Fox News senior Capitol Hill producer Chad Pergram provided some cover for Donald Trump on Friday after the president unleashed a Twitter attack on former U.S. Ambassador to Ukraine Marie Yovanovitch while she was testifying before Congress, noting that “witness intimidation” isn’t featured in the Constitution as it relates to impeachment.
Friday’s open impeachment hearing took a dramatic turn when House Intelligence Committee Chairman Adam Schiff (D-CA) read aloud the president’s tweet, prompting Yovanovitch to respond: “I can’t speak to what the president’s trying to do but I think the effect is to be intimidating.”
Immediately after the hearing went into recess, Fox News anchor Bret Baier didn’t pull any punches, pointing out that the hearing “turned on a dime” with the Trump tweet.
“That enabled Schiff to then characterize that tweet as intimidating the witness or tampering with the witness, which is a crime,” Baier added. “Adding essentially an article of impeachment real-time.”
Baier wasn’t the only Fox News on-air personality to express how the president’s ill-advised tweet spelled bad news for him. Fox News anchor Chris Wallace said, “I think if you are not moved by the testimony of Marie Yovanovitch today you don’t have a pulse,” while Fox News contributor Ken Starr, a reliable Trump defender, lectured Trump.
“The president was not advised by counsel in deciding to do this tweet,” the former independent counsel declared. “Extraordinarily poor judgment…obviously this was quite injurious.”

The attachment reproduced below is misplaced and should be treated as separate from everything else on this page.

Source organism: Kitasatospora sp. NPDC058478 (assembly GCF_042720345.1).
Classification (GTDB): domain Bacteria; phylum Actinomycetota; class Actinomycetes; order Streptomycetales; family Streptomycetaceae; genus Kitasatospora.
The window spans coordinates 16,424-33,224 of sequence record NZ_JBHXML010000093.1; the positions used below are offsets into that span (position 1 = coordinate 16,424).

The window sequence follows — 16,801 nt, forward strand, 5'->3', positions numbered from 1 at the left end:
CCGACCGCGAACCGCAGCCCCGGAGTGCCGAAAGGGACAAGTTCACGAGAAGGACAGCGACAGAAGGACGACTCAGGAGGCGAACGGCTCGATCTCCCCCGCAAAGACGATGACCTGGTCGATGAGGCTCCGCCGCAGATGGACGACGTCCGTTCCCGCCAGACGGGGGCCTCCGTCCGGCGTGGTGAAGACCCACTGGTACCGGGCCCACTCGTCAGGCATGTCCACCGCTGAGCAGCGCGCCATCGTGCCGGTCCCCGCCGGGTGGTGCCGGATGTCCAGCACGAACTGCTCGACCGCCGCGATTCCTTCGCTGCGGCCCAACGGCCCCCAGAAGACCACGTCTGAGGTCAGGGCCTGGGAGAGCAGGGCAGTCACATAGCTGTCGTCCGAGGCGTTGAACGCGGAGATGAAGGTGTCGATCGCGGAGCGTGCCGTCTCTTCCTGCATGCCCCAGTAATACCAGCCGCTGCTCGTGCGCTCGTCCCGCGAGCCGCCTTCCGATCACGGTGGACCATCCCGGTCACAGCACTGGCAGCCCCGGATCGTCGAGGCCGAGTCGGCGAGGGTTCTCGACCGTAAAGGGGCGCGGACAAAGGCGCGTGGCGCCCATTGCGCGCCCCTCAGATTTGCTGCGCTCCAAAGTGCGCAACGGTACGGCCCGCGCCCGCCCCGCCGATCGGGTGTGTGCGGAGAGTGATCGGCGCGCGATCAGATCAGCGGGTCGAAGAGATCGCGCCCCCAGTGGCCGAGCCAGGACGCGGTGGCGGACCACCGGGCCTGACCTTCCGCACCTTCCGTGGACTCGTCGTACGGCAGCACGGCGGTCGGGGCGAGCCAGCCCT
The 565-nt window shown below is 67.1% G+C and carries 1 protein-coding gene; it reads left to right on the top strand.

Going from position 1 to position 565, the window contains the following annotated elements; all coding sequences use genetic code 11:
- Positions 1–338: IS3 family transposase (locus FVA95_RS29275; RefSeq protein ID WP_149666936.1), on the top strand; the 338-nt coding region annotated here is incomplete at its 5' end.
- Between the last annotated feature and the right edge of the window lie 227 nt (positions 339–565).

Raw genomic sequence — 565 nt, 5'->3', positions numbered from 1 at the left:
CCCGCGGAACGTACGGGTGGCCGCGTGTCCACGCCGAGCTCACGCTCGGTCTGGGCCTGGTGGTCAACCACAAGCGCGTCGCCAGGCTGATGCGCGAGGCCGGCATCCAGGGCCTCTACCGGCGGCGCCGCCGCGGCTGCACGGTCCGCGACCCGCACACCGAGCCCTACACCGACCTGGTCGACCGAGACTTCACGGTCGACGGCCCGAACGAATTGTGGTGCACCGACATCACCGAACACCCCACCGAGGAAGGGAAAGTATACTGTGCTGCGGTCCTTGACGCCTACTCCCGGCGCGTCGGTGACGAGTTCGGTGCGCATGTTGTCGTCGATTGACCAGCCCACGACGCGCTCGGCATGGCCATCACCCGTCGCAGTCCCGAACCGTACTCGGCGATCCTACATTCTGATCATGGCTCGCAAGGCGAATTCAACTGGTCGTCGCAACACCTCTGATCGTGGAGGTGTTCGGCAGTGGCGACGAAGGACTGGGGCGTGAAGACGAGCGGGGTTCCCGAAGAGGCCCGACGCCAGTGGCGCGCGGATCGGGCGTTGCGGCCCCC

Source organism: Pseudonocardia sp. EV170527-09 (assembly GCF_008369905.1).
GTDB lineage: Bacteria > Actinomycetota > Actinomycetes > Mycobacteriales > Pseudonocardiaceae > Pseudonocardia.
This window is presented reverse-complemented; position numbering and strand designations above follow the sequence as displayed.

A short time later, however, Pergram appeared to somewhat rebuke Baier.
“Something else that was said by Adam Schiff, the chair of the Intelligence Committee, he indicated that this might be an attempt to intimidate the witness,” the Fox “hard-news” reporter said. “When we look at the U.S. constitution and we look at Article 2, Section 4, it doesn’t say anything about witness intimidation.”
“It talks about high crimes, misdemeanors, bribery, a theme we’ve heard,” Pergram added. “You can see potentially Democrats could use that moment to try to tie that into an article of impeachment. And something else very important, this is the second day of these hearings here. We have not had a moment in the hearing on Wednesday, until this morning, that kind of crystallized—that was emblematic—of these hearings. You often have it in these large, high-profile hearings. So far, heretofore, that is that moment."
It should be noted, however, that both former Presidents Bill Clinton and Richard Nixon faced articles of impeachment that included charges that they tried to influence the testimonies of witnesses.
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